"Things Fall Apart"
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The paper discusses the novel "Things Fall Apart," where Chinua Achebe draws a live portrait of a Nigerian people, the Igbo, at the end of the nineteenth century. The paper relates that Chinua Achebe's main achievement in the novel is that of accurately rendering a complex picture of the African cultural tradition and identity from the perspective of the Nigerian people. The paper discusses Achebe's goal of unmasking the Europeans' stereotypes and negative view of the African world.
From the Paper:"Achebe deftly reverses the roles of the two antagonist cultures in his book: the white and the African culture, by telling his story from inside the tribe of Umuofio and from the perspective of the Igbo people who, this time, are the spectators at the show of the European culture and the ones who express their surprise at the peculiarities of the white culture and religion. This shift of cultural roles is the main narrative technique that the author uses in order to emphasize the cultural identity of the African world."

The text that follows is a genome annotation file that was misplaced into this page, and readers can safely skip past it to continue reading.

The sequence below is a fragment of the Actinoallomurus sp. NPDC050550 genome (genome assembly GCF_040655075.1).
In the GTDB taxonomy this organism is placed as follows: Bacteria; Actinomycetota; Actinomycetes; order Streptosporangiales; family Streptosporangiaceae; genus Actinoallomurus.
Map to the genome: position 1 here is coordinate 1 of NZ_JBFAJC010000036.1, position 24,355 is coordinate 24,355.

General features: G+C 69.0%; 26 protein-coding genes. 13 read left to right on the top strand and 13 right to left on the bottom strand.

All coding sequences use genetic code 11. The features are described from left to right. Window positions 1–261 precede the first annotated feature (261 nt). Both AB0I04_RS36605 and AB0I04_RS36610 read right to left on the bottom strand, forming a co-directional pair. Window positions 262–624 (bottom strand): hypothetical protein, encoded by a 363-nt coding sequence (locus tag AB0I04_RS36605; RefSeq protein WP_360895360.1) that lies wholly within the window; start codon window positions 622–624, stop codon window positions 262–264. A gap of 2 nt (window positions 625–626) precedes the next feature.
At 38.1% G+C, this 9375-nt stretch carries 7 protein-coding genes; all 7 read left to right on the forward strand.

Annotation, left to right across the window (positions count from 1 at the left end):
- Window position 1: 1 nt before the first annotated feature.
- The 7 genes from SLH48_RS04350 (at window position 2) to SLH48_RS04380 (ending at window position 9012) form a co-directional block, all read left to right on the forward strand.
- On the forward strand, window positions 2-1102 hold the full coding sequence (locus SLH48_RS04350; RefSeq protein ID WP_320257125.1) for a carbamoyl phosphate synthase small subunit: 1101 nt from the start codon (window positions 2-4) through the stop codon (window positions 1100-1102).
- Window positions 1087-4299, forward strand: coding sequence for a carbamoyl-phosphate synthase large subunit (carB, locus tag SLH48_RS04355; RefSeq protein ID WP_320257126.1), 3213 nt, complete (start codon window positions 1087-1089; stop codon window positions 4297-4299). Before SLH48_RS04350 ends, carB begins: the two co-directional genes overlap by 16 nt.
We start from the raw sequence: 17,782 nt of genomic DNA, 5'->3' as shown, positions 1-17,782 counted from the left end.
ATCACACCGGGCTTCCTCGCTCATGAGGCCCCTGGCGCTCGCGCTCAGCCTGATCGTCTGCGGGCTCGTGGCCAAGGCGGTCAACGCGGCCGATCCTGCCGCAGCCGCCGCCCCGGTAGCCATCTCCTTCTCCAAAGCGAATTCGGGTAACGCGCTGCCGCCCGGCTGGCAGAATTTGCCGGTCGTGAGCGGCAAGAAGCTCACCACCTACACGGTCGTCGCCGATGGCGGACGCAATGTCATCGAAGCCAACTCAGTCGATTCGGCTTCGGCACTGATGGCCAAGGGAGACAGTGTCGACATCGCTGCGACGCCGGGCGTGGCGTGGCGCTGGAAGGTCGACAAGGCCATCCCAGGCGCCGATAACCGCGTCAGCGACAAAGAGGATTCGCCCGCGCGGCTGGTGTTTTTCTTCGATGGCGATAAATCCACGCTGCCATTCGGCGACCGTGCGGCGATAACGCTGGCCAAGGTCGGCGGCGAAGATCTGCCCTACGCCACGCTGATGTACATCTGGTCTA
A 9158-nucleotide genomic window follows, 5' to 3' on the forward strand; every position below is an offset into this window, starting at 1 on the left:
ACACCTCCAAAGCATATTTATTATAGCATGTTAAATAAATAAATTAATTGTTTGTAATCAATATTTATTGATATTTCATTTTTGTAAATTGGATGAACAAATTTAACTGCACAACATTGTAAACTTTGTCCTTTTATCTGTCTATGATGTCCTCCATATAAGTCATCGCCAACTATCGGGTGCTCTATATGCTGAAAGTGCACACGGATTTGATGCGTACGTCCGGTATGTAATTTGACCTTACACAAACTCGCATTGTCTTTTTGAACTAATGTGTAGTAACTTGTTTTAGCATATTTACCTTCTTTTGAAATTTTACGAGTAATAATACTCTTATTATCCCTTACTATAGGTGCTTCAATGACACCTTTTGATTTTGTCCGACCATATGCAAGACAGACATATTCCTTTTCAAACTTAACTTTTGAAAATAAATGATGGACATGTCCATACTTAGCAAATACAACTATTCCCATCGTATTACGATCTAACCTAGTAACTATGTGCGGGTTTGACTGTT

Sample of Sources Used:
- Achebe, Chinua. Things Fall Apart.
- Iyasere, Solomon O. ed. Understanding Things Fall Apart: Selected Essays and Criticism. Troy: Whitston, 1998
- Ogbaa, Kalu. Understanding Things Fall Apart: A Student Casebook to Issues, Sources, and Historical Documents. Westport: Greenwood Press, 1999
Cite this Book Review:
"Things Fall Apart" (2007, October 11) Retrieved May 23, 2022, from https://www.academon.com/book-review/things-fall-apart-98680/
""Things Fall Apart"" 11 October 2007. Web. 23 May. 2022. <https://www.academon.com/book-review/things-fall-apart-98680/>